Dietary patterns in the population living in the Sámi core areas of Norway--the SAMINOR study.Int J Circumpolar Health. 2008 Feb; 67(1):82-96.IJ
To identify dietary patterns and to investigate their association with selected life-style and demographic factors, ethnicity and self-perceived health. Study design. Population-based cross-sectional design, using food frequency questionnaires.
A total of 12,811 subjects aged 36-79 years participated from the municipalities in Norway where more than 5-10% of the population reported to be Simi in the 1970 Census, in addition to some selected districts. The data were collected during 2003-2004. A principal component analysis was used to assess the associations among food variables. Seven principal components were then used as input in a cluster analysis.
Five dietary patterns were identified and labelled "reindeer", "fish", "average", "fruits and vegetables" and "Westernised, traditional marine". The reindeer pattern was highly represented by subjects with three generations of Sámi language (Sámi I), obese subjects and those with low levels of physical activity. The fish pattern was dominated by women and had the largest proportion of individuals who reported their health as being "not so good" (35%). However, this pattern had the largest proportion of subjects in the oldest age categories. The fruits and vegetables pattern was characterised by a health-conscious life-style, included more women than men, and had the largest proportion of subjects reporting "very good" health. Ethnicity did not play a major role in predicting dietary patterns except for the reindeer pattern, especially in the inland areas.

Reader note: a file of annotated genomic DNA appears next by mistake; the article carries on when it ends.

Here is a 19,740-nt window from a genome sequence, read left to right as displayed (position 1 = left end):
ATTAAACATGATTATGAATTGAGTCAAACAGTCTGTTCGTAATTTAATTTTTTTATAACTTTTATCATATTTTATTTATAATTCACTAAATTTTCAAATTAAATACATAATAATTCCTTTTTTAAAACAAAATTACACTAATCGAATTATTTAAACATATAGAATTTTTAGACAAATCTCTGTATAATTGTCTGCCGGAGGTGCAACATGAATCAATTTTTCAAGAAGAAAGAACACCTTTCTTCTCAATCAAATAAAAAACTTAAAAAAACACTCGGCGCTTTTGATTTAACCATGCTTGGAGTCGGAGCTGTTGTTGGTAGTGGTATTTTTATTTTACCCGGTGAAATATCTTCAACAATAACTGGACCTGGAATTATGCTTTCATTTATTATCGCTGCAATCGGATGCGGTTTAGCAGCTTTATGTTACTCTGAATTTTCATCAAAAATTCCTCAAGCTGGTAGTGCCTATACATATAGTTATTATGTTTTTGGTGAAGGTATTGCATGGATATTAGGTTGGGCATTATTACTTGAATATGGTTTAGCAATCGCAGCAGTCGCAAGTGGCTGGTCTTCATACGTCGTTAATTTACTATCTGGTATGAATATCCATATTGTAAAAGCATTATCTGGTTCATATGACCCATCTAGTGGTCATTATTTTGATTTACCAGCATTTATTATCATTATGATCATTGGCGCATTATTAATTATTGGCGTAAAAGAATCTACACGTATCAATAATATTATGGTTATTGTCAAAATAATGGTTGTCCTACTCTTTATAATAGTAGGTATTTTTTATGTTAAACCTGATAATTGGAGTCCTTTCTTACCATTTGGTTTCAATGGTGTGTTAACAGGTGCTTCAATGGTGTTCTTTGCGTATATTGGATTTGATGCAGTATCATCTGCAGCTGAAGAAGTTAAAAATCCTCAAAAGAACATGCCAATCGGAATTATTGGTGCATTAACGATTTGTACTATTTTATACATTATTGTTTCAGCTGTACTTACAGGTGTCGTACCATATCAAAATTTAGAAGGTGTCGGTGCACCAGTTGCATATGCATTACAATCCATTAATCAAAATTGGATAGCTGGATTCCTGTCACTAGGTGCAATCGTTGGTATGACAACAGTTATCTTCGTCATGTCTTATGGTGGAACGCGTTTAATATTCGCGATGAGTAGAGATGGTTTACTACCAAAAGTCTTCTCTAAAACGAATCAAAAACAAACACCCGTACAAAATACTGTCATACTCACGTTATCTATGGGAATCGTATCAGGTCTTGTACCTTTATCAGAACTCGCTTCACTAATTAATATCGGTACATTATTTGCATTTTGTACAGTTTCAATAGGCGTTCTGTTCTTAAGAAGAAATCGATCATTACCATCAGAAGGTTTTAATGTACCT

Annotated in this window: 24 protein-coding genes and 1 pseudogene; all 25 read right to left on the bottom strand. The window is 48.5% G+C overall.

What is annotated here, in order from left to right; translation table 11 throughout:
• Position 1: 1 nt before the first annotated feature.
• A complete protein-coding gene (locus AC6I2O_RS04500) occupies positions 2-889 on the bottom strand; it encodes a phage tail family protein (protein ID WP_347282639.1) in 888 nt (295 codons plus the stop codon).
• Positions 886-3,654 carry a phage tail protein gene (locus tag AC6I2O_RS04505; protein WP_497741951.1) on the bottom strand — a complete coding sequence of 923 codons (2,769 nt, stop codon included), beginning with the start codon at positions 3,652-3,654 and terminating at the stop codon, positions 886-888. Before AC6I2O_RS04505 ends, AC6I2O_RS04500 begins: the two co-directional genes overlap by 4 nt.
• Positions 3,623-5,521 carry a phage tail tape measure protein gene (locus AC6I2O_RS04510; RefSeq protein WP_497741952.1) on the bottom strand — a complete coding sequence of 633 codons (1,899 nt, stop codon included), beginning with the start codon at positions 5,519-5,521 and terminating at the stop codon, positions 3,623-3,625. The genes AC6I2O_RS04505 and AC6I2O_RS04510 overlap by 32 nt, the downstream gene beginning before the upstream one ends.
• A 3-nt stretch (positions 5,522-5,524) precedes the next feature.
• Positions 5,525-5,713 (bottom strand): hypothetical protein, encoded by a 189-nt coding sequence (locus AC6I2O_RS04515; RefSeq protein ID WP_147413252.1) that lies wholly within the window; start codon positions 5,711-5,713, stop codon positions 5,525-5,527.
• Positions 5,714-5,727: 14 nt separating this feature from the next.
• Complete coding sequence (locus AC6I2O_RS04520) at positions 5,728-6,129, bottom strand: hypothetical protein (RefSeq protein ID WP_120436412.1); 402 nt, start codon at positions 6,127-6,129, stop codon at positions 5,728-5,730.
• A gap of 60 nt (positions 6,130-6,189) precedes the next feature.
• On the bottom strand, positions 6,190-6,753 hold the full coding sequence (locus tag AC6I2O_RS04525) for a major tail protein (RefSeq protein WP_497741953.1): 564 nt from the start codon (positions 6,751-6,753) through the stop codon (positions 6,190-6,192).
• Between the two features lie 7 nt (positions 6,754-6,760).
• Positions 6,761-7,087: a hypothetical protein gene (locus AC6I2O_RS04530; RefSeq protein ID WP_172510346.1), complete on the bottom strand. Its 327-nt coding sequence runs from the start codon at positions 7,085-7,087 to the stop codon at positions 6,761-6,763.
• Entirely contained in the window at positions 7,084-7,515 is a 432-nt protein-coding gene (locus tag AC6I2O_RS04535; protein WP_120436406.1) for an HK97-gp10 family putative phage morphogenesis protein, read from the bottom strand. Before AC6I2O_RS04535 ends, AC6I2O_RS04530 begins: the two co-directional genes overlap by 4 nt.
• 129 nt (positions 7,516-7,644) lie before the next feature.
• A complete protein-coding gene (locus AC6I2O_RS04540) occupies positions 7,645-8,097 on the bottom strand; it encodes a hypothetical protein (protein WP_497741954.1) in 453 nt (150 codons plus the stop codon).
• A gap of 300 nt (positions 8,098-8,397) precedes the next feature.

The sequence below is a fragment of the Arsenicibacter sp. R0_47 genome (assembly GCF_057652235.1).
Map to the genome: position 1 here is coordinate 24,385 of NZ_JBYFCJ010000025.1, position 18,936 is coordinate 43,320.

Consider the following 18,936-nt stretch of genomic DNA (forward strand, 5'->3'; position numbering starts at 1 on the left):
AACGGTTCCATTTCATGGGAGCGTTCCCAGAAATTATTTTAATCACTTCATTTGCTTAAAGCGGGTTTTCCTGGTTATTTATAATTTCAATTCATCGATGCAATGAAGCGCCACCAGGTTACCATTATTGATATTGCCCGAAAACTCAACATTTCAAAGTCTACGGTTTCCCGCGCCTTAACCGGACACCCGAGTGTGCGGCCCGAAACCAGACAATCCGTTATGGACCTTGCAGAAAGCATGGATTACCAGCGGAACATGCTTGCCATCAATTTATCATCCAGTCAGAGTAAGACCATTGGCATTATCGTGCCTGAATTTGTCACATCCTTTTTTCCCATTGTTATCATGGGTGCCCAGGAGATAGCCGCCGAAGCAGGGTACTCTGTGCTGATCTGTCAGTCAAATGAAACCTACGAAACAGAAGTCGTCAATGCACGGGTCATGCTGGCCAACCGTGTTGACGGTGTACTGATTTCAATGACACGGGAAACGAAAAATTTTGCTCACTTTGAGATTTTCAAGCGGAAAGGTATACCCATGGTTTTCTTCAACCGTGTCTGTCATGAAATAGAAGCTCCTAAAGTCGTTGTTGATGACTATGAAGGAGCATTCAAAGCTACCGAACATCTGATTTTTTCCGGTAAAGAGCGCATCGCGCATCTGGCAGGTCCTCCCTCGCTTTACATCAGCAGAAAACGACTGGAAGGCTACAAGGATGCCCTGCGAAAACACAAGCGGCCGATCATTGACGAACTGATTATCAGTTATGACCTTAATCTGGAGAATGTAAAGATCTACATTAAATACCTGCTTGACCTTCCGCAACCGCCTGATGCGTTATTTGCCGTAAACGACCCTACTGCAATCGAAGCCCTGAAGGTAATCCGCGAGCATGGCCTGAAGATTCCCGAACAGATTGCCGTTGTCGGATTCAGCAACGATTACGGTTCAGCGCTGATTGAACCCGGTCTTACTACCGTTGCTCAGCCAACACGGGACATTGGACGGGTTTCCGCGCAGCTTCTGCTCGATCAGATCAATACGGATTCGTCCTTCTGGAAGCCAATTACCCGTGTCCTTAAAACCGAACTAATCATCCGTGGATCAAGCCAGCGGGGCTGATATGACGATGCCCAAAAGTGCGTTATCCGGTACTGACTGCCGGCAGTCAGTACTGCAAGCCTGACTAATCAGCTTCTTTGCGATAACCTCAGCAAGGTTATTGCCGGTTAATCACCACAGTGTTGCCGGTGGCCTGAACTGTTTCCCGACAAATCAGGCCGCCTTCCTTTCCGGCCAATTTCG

In the dietary cluster analysis we identified five distinct dietary patterns that were also characterised by additional life-style factors.